Returning students provide tips to first-years

Students+returned+to+campus+last+weekend+and+classes+resume+Wednesday.+

Photo by Katerina Pourliakas

Students returned to campus last weekend and classes resume Wednesday.

Due to the COVID-19 pandemic, students will be experiencing a very different academic lifestyle. Bearing in mind these changes, as well as the general first year college experience, returning students offer advice to incoming first-years.

Be safe

“Be safe and don’t try to rush into your college experience, especially now,” Simran Armstrong, a sophomore in the College of Health Sciences, said “It’s gonna be a really weird semester for everyone but the more we comply with mask-wearing and social distancing, the better it is going to be for us next semester.”

Armstrong said some students may be disappointed about not getting a true college experience due to COVID-19. But Armstrong advises incoming students to take some time and ease into their college experience a little bit first.

Be yourself 

This may seem like a cliche, but Armstrong said it was one of the most important pieces of advice she ever received.

“It’s a fresh start, but it’s a good chance to just be whole-heartedly, fully yourself, which is advice that I took and I think it paid off,” Armstrong said.

Take advantage of office hours

Whether in-person or virtual, Armstrong said professors’ office hours can greatly improve your learning experience.

“I did not really go to office hours for half of first semester,” Armstrong said. “Once I started going, my grades and even just my confidence in the classes skyrocketed. It also helped me develop super close bonds with my professors.”

Join clubs

Even though many clubs may not be operating as usual, it is important to get involved. Armstrong said reaching out to different organizations and “just knowing what’s going on around campus can expose you to so many different types of people.”

There are nearly 300 student organizations to get involved in, ranging from sororities and fraternities to Marquette University Student Government and even the Live Poets Society.

Kaitlyn Hill, a junior in the College of Arts & Sciences, said she would advise all students to “attend O-fest in whatever capacity the university can offer it this semester.”  

O-fest, or organization fest, which is typically held in the beginning of the school year, is an opportunity to see all the different clubs, organizations and volunteer opportunities that Marquette has to offer.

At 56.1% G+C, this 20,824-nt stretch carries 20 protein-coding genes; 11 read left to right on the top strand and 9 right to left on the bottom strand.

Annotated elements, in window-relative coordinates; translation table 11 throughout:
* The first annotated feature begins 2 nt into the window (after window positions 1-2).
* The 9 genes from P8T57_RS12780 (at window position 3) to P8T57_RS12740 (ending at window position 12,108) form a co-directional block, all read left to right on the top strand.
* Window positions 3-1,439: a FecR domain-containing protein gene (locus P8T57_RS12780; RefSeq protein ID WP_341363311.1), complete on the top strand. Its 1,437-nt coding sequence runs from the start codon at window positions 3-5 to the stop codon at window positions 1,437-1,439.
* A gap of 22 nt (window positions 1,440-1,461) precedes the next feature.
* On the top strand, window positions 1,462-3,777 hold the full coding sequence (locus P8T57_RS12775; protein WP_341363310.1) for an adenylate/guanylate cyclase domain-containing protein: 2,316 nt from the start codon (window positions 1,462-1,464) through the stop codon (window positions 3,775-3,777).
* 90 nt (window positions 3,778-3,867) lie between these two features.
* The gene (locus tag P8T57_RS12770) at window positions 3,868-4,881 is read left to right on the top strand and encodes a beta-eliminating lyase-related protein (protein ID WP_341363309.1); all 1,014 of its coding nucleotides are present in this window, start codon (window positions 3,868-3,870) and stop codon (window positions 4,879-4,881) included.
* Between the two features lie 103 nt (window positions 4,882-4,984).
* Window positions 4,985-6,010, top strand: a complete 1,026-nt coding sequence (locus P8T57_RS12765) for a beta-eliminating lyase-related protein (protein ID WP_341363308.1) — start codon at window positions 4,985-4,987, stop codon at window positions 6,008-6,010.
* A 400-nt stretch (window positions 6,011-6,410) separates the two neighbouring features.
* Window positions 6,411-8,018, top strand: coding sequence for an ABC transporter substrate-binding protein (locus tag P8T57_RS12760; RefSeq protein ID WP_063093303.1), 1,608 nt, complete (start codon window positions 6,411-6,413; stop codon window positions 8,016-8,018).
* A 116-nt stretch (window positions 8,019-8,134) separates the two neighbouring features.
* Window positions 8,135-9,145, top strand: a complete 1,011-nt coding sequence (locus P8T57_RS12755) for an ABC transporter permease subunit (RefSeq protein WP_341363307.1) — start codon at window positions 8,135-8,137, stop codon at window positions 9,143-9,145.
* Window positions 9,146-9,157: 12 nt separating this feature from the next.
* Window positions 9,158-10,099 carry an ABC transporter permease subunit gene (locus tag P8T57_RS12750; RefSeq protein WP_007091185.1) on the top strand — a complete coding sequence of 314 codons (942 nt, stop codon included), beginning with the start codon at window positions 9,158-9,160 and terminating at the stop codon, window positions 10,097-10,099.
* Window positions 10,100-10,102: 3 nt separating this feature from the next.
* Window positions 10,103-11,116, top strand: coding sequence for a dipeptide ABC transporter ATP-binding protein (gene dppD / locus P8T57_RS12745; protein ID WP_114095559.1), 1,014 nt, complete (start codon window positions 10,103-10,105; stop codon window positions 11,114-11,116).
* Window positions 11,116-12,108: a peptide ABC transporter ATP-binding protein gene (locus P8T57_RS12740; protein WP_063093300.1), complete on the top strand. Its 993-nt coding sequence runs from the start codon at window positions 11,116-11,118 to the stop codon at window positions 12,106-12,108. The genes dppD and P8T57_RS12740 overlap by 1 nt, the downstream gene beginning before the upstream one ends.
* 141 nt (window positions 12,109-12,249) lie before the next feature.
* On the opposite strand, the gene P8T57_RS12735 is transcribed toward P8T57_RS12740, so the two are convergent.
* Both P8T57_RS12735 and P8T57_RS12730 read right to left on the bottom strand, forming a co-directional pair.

“O-fest gives you a chance to learn about a club or organization on campus you may have never heard about before,” Hill said in an email.

Join the Milwaukee community

In addition to getting involved on campus, Hill advises incoming students to become active members in the city of Milwaukee as well.

“O-Fest also showcases some really cool opportunities to get off of Marquette’s campus and engage with the wider Milwaukee community, which is another thing I think every Marquette student should do at least once during their four years on campus,” Hill said.

Community events in Milwaukee are not limited to those sponsored at O-Fest. A more comprehensive list of events students can get involved in can be found at the VISIT Milwaukee website.

Ask for directions

“I was late for classes and meetings more times than I care to admit during my first year,” Hill said in an email. “I was embarrassed to ask how to get to a new building or where to find a certain room in the library.”

Despite her own concerns about asking for help, however, she said there is nothing to be worried about.

“If you are lost, just ask for some help! We’ve all been there,” Hill said in an email.

Get to know your floor

Hill said her best piece of advice in lieu of the changes being made to Marquette is to “try your best to get to know the other people on your floor in your dorm.” 

Ja Vaughn Guadalupe, a junior in the College of Arts & Sciences, offered incoming students similar advice.

“Get to know the people on your floor because most of the organizations aren’t going to be meeting this first semester,” Guadalupe said.

Do not over-pack

Guadalupe encouraged new students to practice minimalism, saying that many of the things students think they need to bring are often unnecessary. 

“Don’t bring a lot of formal clothes because you won’t wear it, don’t buy a lot of food, we have dining halls open, don’t bring a ton of Tupperware or plates because you aren’t gonna use them,” Guadalupe said. 

Guadalupe also said he thinks things like TVs and PlayStations are not, and should not, be considered necessities. 

Separate work and pleasure

“You are going to be stuck in your room and your common room for a lot more time than you will other years,” said Guadalupe. “You are going to want to have a place where you are able to leave all of the stress of the day. Just try and separate your business from your pleasure activities.”

Guadalupe said incoming first year students should consider compartmentalizing their rooms so that certain spaces have specific purposes.

School may be back in business for the semester, but it will not be business as usual. As such, it may be useful for first-year students to take the advice of returning students and practice a few lifestyle changes in order to accommodate to the pandemic in a safe and productive way.

This story was written by Charlotte Ives. She can be reached at charlotte.ives@marquette.edu.